Photo of Chef Meherwan Irani
Molly Millroy

Asheville-based chef Meherwan Irani has been nominated for three James Beard Awards and co-founded a restaurant group with his wife, but he has no formal culinary training. He started cooking Indian food as a hobby born out of frustration with the lack of good Indian food options in the United States. With guidance from his mother, Irani recreated his favorite childhood foods in his own kitchen.

When Natasha Feldman looks at young adults in America, she often sees a common problem - they don't know how to cook. Not for themselves, nor their friends. Feldman - aka Tash - is a trained chef that works as a personal chef and produces and hosts the online video series Nosh with Tash, now in its second season.

The Ciompi Quartet of Duke University pictured with their instruments.
Courtesy Ciomi Quartet

The Ciompi Quartet is known for its technical brilliance and for keeping a long-standing tradition alive. The group was founded more than 50 years ago at Duke University, and is comprised of Duke professors. This year they welcomed a new member for the first time in 23 years: Caroline Stinson joins the group on cello after her long-running career with the Lark Quartet in New York.
 

Carla Hall may be the hardest working woman in food show business. To know Carla is to love her, even if knowing her just means you just watched her on Top Chef or The Chew. She’s got a new book, called Carla Hall’s Soul Food, and it's about the two different sides of soul food. She talked with Francis Lam about some of her favorite Thanksgiving food and what new dishes will be on her Thanksgiving table this year.

Of mastodons and man... and pumpkins

Nov 16, 2018

During the autumn months, pumpkins and different kinds of squash become staples of our cooking. We can't image the holidays without them in the kitchen. But did you know that pumpkins were once practically inedible by humans? Prehistoric pumpkins were a completely different fruit, one with a tougher skin and absolutely dreadful - in fact, toxic - flavor. Considering that questionable culinary past, we wanted to know how pumpkin got to the point where we now cook it into all sort of dishes.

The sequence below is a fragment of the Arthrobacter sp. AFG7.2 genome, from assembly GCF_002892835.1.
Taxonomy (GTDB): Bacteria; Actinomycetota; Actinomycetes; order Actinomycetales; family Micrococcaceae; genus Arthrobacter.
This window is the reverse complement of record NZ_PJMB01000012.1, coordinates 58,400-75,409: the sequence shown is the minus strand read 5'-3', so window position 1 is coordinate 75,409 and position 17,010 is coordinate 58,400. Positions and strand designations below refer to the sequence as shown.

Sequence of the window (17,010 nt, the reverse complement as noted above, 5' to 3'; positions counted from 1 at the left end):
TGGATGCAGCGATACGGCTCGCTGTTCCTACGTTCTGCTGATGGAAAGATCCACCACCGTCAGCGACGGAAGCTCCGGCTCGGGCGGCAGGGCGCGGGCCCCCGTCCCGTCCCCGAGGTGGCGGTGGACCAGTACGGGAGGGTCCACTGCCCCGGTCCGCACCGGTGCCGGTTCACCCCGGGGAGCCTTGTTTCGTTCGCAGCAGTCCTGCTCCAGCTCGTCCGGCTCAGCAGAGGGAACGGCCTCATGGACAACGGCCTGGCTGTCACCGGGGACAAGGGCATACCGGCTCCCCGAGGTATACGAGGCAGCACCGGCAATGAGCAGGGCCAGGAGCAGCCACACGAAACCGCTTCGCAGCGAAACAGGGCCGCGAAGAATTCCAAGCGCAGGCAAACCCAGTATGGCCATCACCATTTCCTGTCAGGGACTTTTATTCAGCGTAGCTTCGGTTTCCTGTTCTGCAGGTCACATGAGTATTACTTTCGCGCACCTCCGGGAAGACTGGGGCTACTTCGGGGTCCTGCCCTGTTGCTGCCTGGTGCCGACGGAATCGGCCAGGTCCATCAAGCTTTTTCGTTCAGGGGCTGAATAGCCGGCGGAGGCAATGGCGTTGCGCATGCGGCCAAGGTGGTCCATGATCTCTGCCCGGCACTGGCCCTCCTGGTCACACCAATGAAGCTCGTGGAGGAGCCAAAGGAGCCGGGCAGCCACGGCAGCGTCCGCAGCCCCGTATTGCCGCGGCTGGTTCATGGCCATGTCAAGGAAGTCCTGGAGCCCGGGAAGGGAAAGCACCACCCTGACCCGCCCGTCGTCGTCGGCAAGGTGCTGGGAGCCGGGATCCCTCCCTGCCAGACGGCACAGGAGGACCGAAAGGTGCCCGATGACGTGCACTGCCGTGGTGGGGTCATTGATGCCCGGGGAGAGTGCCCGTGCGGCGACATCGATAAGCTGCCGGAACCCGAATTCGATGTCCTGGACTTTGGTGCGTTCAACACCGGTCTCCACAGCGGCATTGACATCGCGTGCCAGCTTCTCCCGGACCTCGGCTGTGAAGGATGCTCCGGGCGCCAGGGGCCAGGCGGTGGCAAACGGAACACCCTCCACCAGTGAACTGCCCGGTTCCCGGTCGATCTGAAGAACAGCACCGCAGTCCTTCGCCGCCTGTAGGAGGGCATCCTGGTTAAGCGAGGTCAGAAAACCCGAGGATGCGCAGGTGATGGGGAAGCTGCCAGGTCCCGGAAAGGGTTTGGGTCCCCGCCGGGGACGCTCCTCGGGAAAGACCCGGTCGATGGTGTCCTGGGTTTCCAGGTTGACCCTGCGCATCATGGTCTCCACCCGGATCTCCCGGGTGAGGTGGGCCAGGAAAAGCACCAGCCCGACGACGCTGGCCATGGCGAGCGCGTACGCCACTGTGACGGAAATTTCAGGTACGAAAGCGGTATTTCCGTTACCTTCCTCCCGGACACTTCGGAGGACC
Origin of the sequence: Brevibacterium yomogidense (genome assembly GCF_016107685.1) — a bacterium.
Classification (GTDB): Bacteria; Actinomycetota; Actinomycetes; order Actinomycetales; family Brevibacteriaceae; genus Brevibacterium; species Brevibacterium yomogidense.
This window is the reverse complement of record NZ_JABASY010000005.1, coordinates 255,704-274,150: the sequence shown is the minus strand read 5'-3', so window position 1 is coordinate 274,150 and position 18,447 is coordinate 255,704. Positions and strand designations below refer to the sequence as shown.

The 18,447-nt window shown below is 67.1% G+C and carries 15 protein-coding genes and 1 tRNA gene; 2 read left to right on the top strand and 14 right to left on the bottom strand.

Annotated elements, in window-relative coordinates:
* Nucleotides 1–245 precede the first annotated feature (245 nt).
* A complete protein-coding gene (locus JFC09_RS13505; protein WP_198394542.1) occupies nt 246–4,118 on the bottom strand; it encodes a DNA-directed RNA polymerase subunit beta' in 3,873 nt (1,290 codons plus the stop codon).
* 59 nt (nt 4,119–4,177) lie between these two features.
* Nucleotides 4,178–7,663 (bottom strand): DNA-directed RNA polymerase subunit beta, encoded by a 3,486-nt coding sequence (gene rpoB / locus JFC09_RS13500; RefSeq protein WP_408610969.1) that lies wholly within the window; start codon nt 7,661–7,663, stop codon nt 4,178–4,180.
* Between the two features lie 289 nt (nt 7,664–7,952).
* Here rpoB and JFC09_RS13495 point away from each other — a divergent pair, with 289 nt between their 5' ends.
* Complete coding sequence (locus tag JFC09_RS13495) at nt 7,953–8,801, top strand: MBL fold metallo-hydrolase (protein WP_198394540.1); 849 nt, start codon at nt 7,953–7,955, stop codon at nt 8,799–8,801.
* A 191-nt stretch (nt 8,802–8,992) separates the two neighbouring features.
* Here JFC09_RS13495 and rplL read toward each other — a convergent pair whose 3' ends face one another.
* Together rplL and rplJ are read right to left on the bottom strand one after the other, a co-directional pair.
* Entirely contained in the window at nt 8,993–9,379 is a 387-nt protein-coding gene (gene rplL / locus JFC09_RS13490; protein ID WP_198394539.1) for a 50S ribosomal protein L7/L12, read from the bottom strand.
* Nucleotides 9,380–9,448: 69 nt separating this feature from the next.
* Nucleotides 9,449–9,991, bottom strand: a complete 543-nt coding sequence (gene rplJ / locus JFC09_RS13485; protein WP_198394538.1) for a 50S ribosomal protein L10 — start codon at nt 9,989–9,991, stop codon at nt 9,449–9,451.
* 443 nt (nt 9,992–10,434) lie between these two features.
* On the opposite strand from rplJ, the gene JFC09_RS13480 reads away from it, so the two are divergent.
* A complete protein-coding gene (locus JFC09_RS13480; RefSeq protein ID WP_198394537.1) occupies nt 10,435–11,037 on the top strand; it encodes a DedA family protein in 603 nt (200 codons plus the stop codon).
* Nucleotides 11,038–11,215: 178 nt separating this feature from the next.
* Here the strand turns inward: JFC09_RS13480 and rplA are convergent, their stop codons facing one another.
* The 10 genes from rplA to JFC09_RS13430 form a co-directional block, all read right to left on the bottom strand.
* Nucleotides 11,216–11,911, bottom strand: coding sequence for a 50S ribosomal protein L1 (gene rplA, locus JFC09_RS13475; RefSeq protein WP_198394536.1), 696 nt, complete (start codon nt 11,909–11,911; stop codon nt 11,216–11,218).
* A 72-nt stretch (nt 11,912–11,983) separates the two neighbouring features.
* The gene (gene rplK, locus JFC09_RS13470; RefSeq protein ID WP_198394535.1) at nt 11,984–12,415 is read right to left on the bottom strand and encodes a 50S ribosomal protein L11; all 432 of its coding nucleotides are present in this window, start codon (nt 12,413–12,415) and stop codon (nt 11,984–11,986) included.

For years, Kristen Miglore has written a genius column for Food52 called "Genius Recipes." They’re the recipes she’s collected from authors and chefs that can change the way you cook. She has a new cookbook that is a collection of dessert recipes, appropriately name Genius Desserts, also provided by some of the biggest names in baking and desserts.

Step up your gravy game with America's Test Kitchen

Nov 16, 2018

Mathematically speaking, the number one freakout-inducing dish on Thanksgiving is obviously the turkey. But, whatever you think about brining or deep frying or high heat versus low heat, the fact is that the best insurance policy for any kind of turkey mishap is to have a great gravy, and a boatload of it.

Kristen Miglore, the food-obsessed mind behind the Food52 column "Genius Recipes," has a new cookbook called Food52 Genius Desserts. It's a wonderful collection of dessert recipes from some of the biggest names in baking and desserts.

Case Cleared (Part 2)

Nov 15, 2018

He seemed to confess to the crime, twice to his ex-girlfriend, once to police. But prosecutors never charged him. The reasons why show how rape myths continue to influence how justice is meted out in America. Reported in partnership with Newsy and ProPublica.

Sound Opinions: Buried Treasures & Dad Rap

Nov 15, 2018

Looking for new music that's out of the mainstream? Jim DeRogatis and Greg Kot uncover some buried treasures: recent releases that you need to hear! Plus, Jim and Greg talk with author Steven Hyden about the parallels between "Dad Rock" bands and "Dad Rap" stars.

Evan Vucci / AP Photo